However, Tuesday is over so I'm a day behind.
My kids have this funny thing they do when they're little. Everyone's kids do this, so this will seem quite familiar to you. When they're little, they say things that they think are correct, or even clever, that are either quite hilarious or make no sense whatsoever. My almost 4 yr old Ruth used to say, when she was extremely frustrated with one of her older siblings:
"You are a BABY and you are SHUTTING UP!"
I can only assume in her little brain she thought calling someone a baby was the worst thing you could say to someone, and telling them they are shutting up, was as mean as you could get. In our family, because we're so full of baloney this way, sayings like that become a family thing, and you'll hear the adults saying it too, just for fun.
So I wonder, as it pertains to keeping your thoughts to yourself, about a question that seems to come up quite often in blogging.
At what point do you NOT say “this was really bad, I didn’t like it, and here’s why”? Now, you might be talking about a book, a movie, a blog post, a sermon or any number of other things that someone else might read, see, hear, purchase, etc. But the question is, is there ever really a time that you shouldn’t express your opinion of the ‘thing’, and just keep your opinion to yourself?
In the blog world, part of what makes the various blogging communities so interesting and at times so very helpful, is the free exchange of ideas and opinions. If enough people really like or really dislike something and post positive or negative reviews on it, that blogfluence (new word, I just made it up, you like?) determines whether that “thing” flies or dies. It’s just the way it is. That kind of influence to shape what the general public thinks about a thing, is no longer solely in the hands of mainstream media or brilliant marketing minds. In 2007, bloggers have a large voice in that arena as well. Pretty fascinating thought, no? (And quite scary too, if you consider what a responsibility that really is to blog well).
It seems though that among some Christian bloggers, there is a tendency for some folks to not want to see anything negative. For example (and this is ficticious) let’s say Joe Blogger writes a book on the fine art of fresh guava carving for profit. Huge market for that, I know. Let’s also say for example that in reality it’s the DUMBEST book in the history of all dumb books, but because Joe Blogger is popular, charming and clever, the dumb guava book flies off the shelves, to the dismay of many.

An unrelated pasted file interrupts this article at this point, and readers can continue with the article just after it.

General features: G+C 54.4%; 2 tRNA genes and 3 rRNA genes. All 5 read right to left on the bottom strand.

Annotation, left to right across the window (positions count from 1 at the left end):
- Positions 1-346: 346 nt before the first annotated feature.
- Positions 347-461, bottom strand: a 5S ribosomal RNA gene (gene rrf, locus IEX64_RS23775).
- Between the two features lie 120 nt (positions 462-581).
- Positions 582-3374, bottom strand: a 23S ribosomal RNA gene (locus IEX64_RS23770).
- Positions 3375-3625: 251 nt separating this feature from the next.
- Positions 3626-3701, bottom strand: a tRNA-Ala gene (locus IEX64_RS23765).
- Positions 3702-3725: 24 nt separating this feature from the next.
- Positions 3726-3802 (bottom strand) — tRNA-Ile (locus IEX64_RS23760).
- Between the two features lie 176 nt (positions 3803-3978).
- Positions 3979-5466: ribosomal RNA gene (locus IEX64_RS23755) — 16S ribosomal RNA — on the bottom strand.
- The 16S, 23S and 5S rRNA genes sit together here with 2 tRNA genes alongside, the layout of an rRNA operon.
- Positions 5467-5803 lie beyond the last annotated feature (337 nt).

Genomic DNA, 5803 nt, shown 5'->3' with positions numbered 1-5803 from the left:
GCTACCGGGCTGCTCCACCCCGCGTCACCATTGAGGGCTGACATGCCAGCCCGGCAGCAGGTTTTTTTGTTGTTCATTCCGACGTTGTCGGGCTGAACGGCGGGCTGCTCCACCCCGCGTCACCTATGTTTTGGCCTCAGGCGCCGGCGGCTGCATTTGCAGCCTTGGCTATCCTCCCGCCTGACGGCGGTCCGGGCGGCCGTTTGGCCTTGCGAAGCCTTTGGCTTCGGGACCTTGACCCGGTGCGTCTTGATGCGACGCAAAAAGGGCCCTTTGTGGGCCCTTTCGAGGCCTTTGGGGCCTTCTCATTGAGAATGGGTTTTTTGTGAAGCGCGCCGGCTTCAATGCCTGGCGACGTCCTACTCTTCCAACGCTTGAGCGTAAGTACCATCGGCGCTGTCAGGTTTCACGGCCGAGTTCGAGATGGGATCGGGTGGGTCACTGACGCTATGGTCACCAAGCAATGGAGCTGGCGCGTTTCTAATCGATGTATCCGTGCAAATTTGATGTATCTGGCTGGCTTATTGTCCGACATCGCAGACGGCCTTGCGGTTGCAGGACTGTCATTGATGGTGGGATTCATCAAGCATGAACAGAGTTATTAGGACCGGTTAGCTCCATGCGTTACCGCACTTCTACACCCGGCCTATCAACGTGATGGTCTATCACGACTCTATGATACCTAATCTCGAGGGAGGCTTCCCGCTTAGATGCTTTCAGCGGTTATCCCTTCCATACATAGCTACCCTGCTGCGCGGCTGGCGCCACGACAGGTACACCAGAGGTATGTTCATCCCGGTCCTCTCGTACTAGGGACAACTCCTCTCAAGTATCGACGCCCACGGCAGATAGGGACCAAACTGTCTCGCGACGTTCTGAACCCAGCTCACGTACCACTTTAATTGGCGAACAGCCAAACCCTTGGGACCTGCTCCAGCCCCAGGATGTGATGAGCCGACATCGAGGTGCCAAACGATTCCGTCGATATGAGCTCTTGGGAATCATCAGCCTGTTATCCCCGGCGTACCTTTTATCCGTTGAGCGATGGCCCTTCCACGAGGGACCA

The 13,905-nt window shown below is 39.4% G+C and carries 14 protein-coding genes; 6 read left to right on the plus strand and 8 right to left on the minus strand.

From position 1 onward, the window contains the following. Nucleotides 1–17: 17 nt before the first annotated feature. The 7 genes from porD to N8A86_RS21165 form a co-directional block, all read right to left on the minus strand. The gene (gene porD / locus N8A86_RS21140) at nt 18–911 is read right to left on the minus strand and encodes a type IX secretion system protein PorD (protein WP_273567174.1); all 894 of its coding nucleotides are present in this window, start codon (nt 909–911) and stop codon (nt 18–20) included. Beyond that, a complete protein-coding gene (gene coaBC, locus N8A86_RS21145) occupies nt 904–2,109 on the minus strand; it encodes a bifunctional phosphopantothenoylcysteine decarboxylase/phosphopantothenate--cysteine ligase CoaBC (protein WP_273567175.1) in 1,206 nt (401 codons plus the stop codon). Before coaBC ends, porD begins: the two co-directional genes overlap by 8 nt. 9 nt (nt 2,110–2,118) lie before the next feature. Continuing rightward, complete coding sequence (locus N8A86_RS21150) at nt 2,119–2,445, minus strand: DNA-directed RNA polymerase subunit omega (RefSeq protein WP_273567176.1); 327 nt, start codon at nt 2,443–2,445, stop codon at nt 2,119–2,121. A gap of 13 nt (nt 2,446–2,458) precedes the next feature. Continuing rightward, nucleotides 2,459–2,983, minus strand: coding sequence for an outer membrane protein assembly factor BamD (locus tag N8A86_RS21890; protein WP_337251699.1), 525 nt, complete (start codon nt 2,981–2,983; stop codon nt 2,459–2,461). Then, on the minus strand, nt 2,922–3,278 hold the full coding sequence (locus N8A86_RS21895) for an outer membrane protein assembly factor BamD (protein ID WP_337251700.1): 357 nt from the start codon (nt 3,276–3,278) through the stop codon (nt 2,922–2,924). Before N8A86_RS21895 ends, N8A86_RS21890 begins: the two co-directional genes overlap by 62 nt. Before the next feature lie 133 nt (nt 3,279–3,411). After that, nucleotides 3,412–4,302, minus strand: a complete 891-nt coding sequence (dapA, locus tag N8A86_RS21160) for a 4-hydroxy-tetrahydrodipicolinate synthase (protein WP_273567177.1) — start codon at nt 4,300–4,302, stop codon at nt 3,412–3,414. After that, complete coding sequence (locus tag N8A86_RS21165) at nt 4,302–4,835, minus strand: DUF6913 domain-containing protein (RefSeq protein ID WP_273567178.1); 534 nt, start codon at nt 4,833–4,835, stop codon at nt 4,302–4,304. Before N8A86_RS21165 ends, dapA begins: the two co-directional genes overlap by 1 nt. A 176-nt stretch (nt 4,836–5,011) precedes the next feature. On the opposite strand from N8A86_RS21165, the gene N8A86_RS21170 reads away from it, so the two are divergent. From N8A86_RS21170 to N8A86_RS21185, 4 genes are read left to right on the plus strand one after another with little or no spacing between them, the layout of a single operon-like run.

Now, along come some honest bloggers and say essentially “Joe might be a great guy, but this was a really dumb book, don’t waste your money”. Well, Joe Blogger's faithful fans get a bee in their collective bonnet and can’t handle the idea that someone critiqued ole Joe and his tropical fruit carving skills.
Joe's fans & friends defend him and his honor and his critics defend their right to find the entire subject ridiculous, and their right to dislike guava carving books.
The next big blog war breaks out and it’s another chapter in Christian blogging history. It's all over in a week or two, but everyone remembers the "guava war" and who said what, and to whom, and the 90 billion comments that resulted.
So I wonder, in cases LIKE this, when – if ever – it’s better to keep your opinions to yourselves, and/or if it’s more beneficial and helpful to say the things that ought to be said, regardless of the perceived tone, or the potential fallout. (In this case the critique ought to have been offered, lest people waste their hard earned money on a dumb book when they could have bought a James White book instead).
While my “for example” was meant to be humorous, there are plenty of real life Christian blogging community examples that I’m sure you can think of that might fit into this scenario. I don’t want to single one of those out, because my question is a general one for consideration and discussion on the topic.
I look forward to your thoughts on this. This is the part where you comment and either vent about this topic, or share your wisdom and give the rest of us something to think about.